The harsh reality that there is a business side to the sport of hockey smacked everyone back over the head yesterday with two key names from the Milwaukee Admirals going to pastures new: Magnus Hellberg and Joe Piskula. Each case presented the business scenarios that come with the sport. Either a team made a trade to move a player elsewhere or a player makes the decision to leave on their own terms. It was certainly sad seeing both leave but it’s such because of their impact on and off the ice in Milwaukee.
When looking at Piskula’s situation it’s one I think most are fine with. He signed on with the Anaheim Ducks organization and may well have a better opportunity to play more NHL games than the log jammed defensive core of the Nashville Predators would ever allow. At this stage in his career Piskula should be continuing to push for NHL hockey because his time with the Admirals showed how good of a defenseman he is. If the Predators aren’t an option he was always going to be looking for the best possible fit. That place was Anaheim. Their AHL option is San Diego Gulls of the ECHL’s new Pacific Division. He leaves behind his native Wisconsin where he not only grew up in Antigo, played college hockey for the Badgers, but also captained the Admirals.
In Piskula’s career he has only played 13 career games in the NHL. The hefty bulk of his professional playing career has been in the AHL where he has played 533 career games. He will be turning 31-years old this Sunday. All that being said and you think the picture that was just painted is a bad one. It isn’t at all though. His last two seasons with the Admirals have been perhaps the two best of his pro career: 140 games, 40 points (4 goals, 36 assists), 86 penalty minutes, and a plus/minus rating of +40. It feels like he’s actually trending upwards rather than falling off with age. Anaheim clearly saw and respected that. And I would love for Piskula’s time with the Admirals to have been that last big push to get him a longer NHL run than his career high of 5 games in a single NHL season. He’s earned it. He’s not a slick skating puck moving offense defenseman. He isn’t a thrash and bash physical defenseman. He’s just incredibly smart on and off the puck and can play in all on-ice scenarios that the Ducks would be able to throw at him.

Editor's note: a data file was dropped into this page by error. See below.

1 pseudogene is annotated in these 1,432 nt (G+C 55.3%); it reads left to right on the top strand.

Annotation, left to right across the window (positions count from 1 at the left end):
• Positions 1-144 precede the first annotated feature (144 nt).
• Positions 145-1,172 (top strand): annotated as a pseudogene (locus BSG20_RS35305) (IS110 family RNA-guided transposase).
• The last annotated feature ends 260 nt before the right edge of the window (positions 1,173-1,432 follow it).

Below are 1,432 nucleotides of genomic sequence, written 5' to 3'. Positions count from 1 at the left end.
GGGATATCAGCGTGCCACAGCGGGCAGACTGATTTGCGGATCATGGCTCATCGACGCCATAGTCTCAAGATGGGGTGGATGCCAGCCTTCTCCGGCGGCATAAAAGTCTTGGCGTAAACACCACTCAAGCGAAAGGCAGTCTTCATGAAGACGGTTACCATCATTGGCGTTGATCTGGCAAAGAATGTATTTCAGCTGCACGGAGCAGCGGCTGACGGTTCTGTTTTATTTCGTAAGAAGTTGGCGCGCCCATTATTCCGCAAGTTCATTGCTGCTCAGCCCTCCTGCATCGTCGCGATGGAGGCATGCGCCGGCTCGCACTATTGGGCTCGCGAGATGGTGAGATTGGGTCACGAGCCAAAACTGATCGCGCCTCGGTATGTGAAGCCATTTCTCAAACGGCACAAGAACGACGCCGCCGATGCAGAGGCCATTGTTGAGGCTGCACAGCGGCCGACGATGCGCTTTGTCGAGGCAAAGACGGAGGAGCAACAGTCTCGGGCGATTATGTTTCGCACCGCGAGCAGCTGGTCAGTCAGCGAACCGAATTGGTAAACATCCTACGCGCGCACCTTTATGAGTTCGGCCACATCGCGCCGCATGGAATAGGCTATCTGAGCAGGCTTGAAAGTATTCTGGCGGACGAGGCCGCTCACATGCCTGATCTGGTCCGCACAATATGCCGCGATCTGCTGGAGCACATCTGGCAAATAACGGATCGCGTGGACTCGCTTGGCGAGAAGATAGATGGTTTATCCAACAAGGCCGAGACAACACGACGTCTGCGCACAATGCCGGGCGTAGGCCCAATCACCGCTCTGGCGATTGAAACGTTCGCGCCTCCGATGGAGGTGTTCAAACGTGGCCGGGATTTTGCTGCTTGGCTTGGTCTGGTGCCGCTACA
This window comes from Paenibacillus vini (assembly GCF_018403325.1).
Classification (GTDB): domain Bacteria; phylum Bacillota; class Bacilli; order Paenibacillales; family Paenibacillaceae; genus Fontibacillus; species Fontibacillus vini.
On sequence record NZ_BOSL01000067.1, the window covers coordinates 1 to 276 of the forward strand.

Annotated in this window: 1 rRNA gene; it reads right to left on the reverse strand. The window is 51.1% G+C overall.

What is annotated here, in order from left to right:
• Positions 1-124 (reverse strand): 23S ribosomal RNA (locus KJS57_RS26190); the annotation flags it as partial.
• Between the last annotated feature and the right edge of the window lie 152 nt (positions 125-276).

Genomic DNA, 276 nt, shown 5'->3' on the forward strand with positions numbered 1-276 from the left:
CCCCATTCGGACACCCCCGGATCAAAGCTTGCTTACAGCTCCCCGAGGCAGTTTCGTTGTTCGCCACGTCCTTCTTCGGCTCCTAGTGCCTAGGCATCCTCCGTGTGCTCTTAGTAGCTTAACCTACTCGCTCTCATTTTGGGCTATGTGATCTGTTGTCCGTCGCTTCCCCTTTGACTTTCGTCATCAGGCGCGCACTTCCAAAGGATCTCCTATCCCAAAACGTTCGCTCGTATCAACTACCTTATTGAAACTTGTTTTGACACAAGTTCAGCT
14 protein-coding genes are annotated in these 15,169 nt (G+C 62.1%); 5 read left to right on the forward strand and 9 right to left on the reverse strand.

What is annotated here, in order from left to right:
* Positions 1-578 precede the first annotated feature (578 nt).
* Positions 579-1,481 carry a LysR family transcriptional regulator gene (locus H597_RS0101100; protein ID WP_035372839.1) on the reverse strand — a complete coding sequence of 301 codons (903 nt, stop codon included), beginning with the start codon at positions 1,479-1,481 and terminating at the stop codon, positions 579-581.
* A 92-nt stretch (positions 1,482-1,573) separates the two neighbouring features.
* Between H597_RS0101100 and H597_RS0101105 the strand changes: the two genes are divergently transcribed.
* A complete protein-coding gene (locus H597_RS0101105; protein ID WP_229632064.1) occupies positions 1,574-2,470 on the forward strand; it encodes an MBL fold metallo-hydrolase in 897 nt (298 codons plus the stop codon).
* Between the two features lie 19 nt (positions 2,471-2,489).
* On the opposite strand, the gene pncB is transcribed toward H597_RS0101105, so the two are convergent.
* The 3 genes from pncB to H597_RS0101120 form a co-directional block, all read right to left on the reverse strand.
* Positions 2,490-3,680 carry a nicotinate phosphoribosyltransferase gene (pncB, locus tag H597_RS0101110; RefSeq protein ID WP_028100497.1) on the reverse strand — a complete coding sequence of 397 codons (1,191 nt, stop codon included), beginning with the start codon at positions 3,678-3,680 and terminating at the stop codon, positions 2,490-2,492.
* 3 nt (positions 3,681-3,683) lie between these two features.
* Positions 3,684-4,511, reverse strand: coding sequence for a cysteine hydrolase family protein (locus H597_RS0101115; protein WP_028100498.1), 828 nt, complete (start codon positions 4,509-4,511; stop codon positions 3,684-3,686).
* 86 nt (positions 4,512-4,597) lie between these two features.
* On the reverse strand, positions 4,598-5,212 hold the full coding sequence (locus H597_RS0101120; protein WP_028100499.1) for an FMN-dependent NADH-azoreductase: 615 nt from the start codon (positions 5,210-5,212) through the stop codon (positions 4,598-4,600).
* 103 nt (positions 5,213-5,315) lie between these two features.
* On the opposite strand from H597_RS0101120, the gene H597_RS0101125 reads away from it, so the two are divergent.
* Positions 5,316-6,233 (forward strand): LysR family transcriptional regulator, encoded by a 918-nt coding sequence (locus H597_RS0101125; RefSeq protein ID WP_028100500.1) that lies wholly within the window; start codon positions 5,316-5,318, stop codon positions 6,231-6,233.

And then, inhale-exhale, there is the case of what happened for Hellberg yesterday. It’s safe to say that the reaction I’ve read across Admirals Roundtable’s social media reach is that this one stung a lot. It was a punch square in the feels and a cold hard slap from a thing called reality. I equate Hellberg being traded to the New York Rangers yesterday as being a lot like getting your shots when you were a kid. You knew it was coming, you saw it was coming, there is no avoiding it, and then it happens.
Here’s the flip side to that analogy though. The aftereffects of getting a shot when you are a kid was pretty much just the amazement that you spent all that time worrying about the shot and now its all over and life goes on. Guess what? Life does still go on and it goes on in the form of big time goaltending prospect Juuse Saros and his first full-season of pro hockey in North America.
That is precisely what I feel the Nashville Predators brass would like everyone to be thinking and feeling. The reality is this. In the way that the Predators rewarding Austin Watson for his efforts in Milwaukee set a great example for all current and incoming Predators prospects that hard work and dedication to the Admirals in the AHL could pay off with NHL reward – the Predators shattered that sentiment by tossing Hellberg, a former second round selection, to the recycling bin like a partially drunk can of soda. When you’re good? You’re good and Nashville recognize it. When you’re good? I don’t know so go away.